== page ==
World War I and World War II in particular, gave rise to a desire among Canadians to have their country recognized as a fully-fledged sovereign state with a distinct citizenship. Legislative independence was established with the passage of the Statute of Westminster 1931, the Canadian Citizenship Act of 1946 took effect on January 1, 1947, full sovereignty was achieved with the patriation of the constitution in 1982. Canada's nationality law mirrored that of the United Kingdom. Legislation since the mid-20th century represents Canadians' commitment to multilateralism and socioeconomic development; as of 2010, Canadians make up only 0.5% of the world's total population, having relied upon immigration for population growth and social development. 41% of current Canadians are first- or second-generation immigrants, 20% of Canadian residents in the 2000s were not born in the country. Statistics Canada projects that, by 2031, nearly one-half of Canadians above the age of 15 will be foreign-born or have one foreign-born parent.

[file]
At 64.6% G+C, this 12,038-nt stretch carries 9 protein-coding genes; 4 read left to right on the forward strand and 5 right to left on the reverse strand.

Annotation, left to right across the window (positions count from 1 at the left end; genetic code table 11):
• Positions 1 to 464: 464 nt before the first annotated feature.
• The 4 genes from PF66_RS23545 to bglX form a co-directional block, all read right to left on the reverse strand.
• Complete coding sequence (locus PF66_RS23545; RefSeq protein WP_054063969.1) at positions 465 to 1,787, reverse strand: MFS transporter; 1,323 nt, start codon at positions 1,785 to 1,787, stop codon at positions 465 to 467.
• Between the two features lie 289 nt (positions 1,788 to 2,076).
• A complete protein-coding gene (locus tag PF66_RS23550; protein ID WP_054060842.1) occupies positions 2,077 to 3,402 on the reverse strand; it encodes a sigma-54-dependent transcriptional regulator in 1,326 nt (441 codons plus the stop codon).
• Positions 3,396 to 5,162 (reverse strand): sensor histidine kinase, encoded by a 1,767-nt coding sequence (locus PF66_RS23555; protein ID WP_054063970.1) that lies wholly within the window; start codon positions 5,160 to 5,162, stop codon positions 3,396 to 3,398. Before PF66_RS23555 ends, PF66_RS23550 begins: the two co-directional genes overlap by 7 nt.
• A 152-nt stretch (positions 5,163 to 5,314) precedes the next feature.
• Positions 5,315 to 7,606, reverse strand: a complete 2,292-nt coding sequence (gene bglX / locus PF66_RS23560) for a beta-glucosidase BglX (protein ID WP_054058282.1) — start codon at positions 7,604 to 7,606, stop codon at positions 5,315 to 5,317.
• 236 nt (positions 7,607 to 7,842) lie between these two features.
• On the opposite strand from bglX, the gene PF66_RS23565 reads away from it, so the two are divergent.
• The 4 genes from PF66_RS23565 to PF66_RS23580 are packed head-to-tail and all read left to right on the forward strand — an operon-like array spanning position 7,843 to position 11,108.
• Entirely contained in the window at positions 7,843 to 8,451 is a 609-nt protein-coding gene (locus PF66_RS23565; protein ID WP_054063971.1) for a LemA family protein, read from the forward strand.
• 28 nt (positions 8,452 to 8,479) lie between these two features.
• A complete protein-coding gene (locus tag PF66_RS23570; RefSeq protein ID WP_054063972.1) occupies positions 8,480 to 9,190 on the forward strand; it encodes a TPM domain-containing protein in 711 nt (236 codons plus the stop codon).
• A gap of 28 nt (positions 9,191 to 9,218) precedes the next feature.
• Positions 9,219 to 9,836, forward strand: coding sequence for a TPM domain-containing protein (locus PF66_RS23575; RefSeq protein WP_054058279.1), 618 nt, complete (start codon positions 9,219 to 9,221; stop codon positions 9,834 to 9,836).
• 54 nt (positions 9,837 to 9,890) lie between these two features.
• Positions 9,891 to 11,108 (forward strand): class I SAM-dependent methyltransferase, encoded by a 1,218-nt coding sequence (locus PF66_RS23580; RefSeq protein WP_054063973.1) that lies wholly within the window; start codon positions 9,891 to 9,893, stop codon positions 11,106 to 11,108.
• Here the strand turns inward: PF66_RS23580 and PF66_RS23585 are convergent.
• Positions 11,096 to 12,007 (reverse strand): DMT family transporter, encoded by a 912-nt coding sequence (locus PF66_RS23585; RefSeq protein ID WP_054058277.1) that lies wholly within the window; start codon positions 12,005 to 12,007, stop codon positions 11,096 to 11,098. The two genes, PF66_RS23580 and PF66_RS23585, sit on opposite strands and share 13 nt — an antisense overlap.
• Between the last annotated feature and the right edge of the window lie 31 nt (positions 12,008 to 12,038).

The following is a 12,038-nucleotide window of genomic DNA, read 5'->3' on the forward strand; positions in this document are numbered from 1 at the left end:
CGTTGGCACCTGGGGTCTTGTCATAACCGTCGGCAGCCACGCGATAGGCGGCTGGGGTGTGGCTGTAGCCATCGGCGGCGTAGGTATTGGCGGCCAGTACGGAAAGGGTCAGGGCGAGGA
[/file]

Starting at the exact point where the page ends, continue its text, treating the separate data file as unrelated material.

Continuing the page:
Indigenous peoples, according to the 2011 Canadian Census, numbered at 1,400,685 or 4.3% of the country's 33,476,688 population. While the first contact with Europeans and indigenous peoples in Canada had occurred a century or more before, the first group of permanent settlers were the French, who founded the New France settlements, in present-day Quebec and Ontario. 100 Irish-born families would settle the Saint Lawrence Valley by 1700, assimilating into the Canadien population and culture. During the 18th and 19th century; this arrival of newcomers led to the creation of the Métis, an ethnic group of mixed European and First Nations parentage. The British conquest of New France was preceded by a small number of Germans and Swedes who settled alongside the Scottish in Port Royal, Nova Scotia, while some Irish immigrated to the Colony of Newfoundland. In the wake of the British Conquest of 1760 and the Expulsion of the Acadians, many families from the British colonies in New England moved over into Nova Scotia and other colonies in Canada, where the British made farmland available to British settlers on easy terms.